Gradient-based inverse design in photonics has already achieved remarkable results in designing small-footprint, high-performance optical devices. The adjoint variable method, which allows for the efficient computation of gradients, has played a major role in this success. However, gradient-based optimization has not yet been applied to the mode-expansion methods that are the most common approaches to studying periodic optical structures such as photonic crystals. This is because, in such simulations, the adjoint variable method cannot be defined as explicitly as in standard finite-difference or finite-element time-or frequency-domain methods. Here, we overcome this gap through the use of automatic differentiation, which is a generalization of the adjoint variable method to arbitrary computational graphs. We implement the plane-wave expansion and the guided-mode expansion methods using an automatic differentiation library, and we show that the gradient of any simulation output can be computed efficiently and in parallel, with respect to all input parameters. We then use this implementation to optimize the dispersion of a photonic crystal waveguide, and the quality factor of an ultrasmall cavity in a lithium niobate slab. This extends photonic inverse design to an entirely new class of simulations, and more broadly highlights the importance that automatic differentiation could play in the future for tracking and optimizing complicated physical models.

Inverse Design of Photonic Crystals through Automatic Differentiation

Andreani L. C.;Gerace D.;
2020

Abstract

Gradient-based inverse design in photonics has already achieved remarkable results in designing small-footprint, high-performance optical devices. The adjoint variable method, which allows for the efficient computation of gradients, has played a major role in this success. However, gradient-based optimization has not yet been applied to the mode-expansion methods that are the most common approaches to studying periodic optical structures such as photonic crystals. This is because, in such simulations, the adjoint variable method cannot be defined as explicitly as in standard finite-difference or finite-element time-or frequency-domain methods. Here, we overcome this gap through the use of automatic differentiation, which is a generalization of the adjoint variable method to arbitrary computational graphs. We implement the plane-wave expansion and the guided-mode expansion methods using an automatic differentiation library, and we show that the gradient of any simulation output can be computed efficiently and in parallel, with respect to all input parameters. We then use this implementation to optimize the dispersion of a photonic crystal waveguide, and the quality factor of an ultrasmall cavity in a lithium niobate slab. This extends photonic inverse design to an entirely new class of simulations, and more broadly highlights the importance that automatic differentiation could play in the future for tracking and optimizing complicated physical models.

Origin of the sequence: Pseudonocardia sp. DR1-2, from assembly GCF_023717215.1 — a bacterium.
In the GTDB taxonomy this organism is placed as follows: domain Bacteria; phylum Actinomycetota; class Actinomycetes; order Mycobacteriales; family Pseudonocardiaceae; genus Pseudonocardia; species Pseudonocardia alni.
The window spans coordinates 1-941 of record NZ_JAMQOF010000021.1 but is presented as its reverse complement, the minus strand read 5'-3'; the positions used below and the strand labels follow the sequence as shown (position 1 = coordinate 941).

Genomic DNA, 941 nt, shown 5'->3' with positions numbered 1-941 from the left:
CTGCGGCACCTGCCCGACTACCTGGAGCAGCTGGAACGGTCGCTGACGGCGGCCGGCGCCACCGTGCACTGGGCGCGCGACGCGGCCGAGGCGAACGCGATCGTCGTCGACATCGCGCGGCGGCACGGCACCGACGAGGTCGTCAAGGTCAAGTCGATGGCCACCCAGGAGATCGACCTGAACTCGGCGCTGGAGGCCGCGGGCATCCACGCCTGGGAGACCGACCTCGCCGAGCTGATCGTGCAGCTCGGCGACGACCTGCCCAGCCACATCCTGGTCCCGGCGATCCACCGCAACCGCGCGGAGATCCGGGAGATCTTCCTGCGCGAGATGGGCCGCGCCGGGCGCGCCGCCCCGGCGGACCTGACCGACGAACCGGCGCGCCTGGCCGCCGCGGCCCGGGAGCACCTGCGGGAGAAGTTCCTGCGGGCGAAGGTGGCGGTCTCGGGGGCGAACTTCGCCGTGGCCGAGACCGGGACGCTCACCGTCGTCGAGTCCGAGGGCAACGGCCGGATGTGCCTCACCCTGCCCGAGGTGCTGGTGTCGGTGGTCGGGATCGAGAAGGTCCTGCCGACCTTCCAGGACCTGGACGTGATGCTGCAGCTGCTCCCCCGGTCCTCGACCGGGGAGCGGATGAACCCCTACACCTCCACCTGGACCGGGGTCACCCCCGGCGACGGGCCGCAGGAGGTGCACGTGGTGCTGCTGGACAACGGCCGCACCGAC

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Utilizza questo identificativo per citare o creare un link a questo documento: http://hdl.handle.net/11571/1358657
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